1.1 Diophantine equations as a decision problem
Let us recall that a Diophantine equation is an equation of the form
where D is a polynomial with integer coefficients. In addition to (1.1.1), Diophantine equations can be written in the more general form
|DL(x1,..., xm) = DR(x1,..., xm)||(1.1.2)|
where DL and DR are again polynomials with integer coefficients. When we speak of ''an arbitrary Diophantine equation,'' we shall have in mind an equation of the form (1.1.1) since an equation of the form (1.1.2) can easily be transformed into an equation of the form (1.1.1) by transposing all the terms to the left-hand side. However, we will often use the notation (1.1.2) for particular equations if this form turns out to be easier to grasp. We shall also take another advantage of the more general form (1.1.2); namely, in this case we can demand that DL and DR are polynomials with non-negative coefficients.
Diophantine equations typically have several unknowns, and we must distinguish the degree of (1.1.1) with respect to a given unknown xi and the (total) degree of (1.1.1), i.e., the maximum, over all the monomials constituting the polynomial D, of the sum of the degrees of the individual variables in such a monomial.
In specifying a Diophantine equation it is necessary to provide not only a representation of the form (1.1.1) (or equivalently (1.1.2)), but also to indicate the range of the unknowns. Hilbert, in his Tenth Problem, spoke of solutions in rational integers. In the present book we shall just use the term '' integers'' because the case of algebraic integers will be almost completely ignored. (The cases of other ranges for the unknowns will be considered in Sections 1.3, 7.3, and 7.4.)
Hilbert's Tenth Problem is an example of a decision problem. A decision problem consists of countably many individual problems, for each of which an answer ''YES'' or ''NO'' is to be given. We shall refer to these individual problems as subproblems of the corresponding decision problem. Each individual subproblem is specified by a finite amount of information. (In the case of Hilbert's Tenth Problem, this information is the polynomial D from (1.1.1)).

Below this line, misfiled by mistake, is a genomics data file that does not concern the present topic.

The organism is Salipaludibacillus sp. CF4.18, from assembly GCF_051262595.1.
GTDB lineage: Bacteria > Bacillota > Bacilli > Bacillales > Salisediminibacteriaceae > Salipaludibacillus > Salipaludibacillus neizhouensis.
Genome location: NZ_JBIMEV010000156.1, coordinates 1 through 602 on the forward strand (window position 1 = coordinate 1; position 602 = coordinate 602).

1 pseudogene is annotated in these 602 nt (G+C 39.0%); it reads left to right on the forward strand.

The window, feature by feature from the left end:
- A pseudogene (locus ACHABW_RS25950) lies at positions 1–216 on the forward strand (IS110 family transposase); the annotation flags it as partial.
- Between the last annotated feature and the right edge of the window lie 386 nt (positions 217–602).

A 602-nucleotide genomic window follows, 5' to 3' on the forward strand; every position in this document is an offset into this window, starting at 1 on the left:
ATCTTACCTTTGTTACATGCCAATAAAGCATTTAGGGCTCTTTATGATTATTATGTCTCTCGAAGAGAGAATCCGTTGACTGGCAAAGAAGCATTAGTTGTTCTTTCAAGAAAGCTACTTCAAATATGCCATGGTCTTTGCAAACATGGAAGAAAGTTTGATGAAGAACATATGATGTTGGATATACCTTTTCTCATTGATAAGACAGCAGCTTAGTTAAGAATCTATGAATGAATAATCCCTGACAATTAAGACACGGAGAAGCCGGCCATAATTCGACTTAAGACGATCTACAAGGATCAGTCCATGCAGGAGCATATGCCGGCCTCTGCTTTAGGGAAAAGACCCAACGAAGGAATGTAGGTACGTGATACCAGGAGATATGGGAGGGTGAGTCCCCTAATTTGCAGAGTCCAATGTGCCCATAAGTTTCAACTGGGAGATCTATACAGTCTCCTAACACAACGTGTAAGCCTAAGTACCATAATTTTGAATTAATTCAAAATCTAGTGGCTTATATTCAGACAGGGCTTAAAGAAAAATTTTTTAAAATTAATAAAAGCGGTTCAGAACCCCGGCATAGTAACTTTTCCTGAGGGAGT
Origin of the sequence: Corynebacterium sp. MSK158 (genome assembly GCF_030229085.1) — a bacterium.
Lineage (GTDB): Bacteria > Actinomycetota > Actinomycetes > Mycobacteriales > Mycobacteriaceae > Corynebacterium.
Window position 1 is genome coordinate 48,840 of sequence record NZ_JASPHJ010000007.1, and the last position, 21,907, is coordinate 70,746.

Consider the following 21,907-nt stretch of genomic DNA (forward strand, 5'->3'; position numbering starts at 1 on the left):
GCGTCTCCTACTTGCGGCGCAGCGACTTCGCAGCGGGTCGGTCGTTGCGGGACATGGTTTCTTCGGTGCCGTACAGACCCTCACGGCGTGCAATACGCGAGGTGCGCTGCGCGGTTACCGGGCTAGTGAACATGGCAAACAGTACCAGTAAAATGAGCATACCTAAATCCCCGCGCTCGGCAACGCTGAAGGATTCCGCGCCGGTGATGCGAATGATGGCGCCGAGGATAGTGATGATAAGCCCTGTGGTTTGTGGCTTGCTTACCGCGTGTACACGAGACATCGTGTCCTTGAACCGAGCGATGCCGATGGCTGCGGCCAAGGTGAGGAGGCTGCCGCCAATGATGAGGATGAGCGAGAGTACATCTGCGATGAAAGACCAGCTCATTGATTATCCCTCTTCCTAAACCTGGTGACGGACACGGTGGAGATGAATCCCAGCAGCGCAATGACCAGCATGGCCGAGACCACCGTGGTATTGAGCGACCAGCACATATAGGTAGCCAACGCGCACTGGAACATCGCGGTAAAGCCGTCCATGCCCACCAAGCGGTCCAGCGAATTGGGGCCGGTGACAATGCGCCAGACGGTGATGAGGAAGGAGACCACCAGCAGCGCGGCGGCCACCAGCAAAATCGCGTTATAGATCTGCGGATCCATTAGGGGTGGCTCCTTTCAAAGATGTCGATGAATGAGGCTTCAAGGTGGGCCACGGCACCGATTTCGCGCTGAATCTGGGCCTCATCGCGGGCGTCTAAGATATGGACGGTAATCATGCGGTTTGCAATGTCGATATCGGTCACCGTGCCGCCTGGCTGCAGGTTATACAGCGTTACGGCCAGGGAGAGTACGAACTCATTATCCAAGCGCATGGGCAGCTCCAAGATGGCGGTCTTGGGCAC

The essence of a decision problem lies in the requirement to find a single method that can be used for obtaining the answer to any of the individual subproblems. Since Diophantus's time, number theorists have found solutions for many Diophantine equations and have established the unsolvability of many other equations. However, for many particular classes of equations, and even for certain individual equations, it was necessary to invent a specific method. In the Tenth Problem, Hilbert asked for a universal method for deciding the solvability of Diophantine equations.
A decision problem can be solved either directly or indirectly. In the the former case, one provides a procedure for finding the answer to any individual subproblem, while in the latter case one reduces the given decision problem to another, the solvability of which has already been shown. We will not give a formal definition of what constitutes such a reduction, because the general theory of reducibility will not be needed, and in each particular case of such a reduction it will be clear from the context what is actually meant.
An unsolvability proof for a decision problem can also be either direct or indirect. In the latter case one also reduces one problem to another, but what is required is a reduction in the reverse direction. Namely, to establish the unsolvability of a decision problem, one has to reduce to it another problem the unsolvability of which has already been shown. In the first few chapters of this book, we reduce to Hilbert's Tenth Problem successively more and more complicated problems. This chain of reductions should lead ultimately to a problem for which we can give a direct proof of unsolvability. However, to be able to give such a proof, we need some way of surveying all conceivable methods of solving the problem. The possibility of doing this became available only after the development of the mathematically rigorous general notion of computability. All the necessary definitions are given in Chapter 5, where we establish the algorithmic unsolvability of Hilbert's Tenth Problem.
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